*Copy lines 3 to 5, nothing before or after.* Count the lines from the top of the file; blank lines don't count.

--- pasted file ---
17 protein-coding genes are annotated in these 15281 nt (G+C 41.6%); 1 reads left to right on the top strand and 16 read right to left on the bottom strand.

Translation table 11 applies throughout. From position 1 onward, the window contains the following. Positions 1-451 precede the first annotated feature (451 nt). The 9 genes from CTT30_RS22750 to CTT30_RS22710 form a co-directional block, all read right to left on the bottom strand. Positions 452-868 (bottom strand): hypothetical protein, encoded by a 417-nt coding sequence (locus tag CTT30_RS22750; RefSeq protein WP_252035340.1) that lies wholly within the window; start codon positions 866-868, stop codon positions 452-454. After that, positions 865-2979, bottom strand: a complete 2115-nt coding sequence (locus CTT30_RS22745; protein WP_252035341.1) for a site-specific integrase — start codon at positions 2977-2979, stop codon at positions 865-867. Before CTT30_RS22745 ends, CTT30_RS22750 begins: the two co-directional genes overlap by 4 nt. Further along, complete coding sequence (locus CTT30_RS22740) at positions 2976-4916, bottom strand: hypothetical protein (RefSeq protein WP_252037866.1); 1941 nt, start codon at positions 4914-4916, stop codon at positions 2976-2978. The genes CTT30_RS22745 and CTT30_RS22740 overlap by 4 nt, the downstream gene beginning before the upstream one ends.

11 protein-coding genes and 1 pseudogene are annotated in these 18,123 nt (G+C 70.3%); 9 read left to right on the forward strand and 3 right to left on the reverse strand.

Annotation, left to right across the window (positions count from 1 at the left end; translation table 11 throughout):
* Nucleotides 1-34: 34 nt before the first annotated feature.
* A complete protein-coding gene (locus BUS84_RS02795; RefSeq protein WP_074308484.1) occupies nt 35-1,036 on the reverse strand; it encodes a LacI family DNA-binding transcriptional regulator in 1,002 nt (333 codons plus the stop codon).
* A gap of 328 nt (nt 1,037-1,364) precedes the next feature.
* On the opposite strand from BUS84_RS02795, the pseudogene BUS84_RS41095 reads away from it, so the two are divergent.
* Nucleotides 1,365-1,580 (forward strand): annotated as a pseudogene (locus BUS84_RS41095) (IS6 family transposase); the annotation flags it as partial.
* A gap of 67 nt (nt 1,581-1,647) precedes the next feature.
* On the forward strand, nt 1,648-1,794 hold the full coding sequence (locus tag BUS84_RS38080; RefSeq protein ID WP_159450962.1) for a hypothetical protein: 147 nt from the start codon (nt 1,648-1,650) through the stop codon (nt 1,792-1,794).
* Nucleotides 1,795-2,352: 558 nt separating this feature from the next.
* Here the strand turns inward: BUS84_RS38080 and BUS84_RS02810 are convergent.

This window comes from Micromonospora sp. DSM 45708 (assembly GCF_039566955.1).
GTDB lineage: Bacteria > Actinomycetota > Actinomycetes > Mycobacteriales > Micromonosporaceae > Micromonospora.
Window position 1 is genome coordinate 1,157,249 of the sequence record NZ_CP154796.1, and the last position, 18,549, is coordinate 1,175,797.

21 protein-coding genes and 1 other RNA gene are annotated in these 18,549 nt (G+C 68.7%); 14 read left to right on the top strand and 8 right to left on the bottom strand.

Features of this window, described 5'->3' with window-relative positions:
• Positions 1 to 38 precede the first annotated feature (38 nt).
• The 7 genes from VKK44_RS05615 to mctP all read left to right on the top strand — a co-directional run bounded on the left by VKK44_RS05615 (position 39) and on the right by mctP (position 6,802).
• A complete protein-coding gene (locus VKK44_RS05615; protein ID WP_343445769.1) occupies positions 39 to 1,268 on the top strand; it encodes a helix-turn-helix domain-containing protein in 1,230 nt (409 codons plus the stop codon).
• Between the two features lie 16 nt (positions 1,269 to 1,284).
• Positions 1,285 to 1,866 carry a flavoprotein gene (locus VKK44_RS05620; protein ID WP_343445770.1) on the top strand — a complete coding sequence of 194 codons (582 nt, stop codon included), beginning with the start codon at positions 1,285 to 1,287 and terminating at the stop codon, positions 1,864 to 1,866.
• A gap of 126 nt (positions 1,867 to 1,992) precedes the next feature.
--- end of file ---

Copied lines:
11 protein-coding genes and 1 pseudogene are annotated in these 18,123 nt (G+C 70.3%); 9 read left to right on the forward strand and 3 right to left on the reverse strand.

Annotation, left to right across the window (positions count from 1 at the left end; translation table 11 throughout):
* Nucleotides 1-34: 34 nt before the first annotated feature.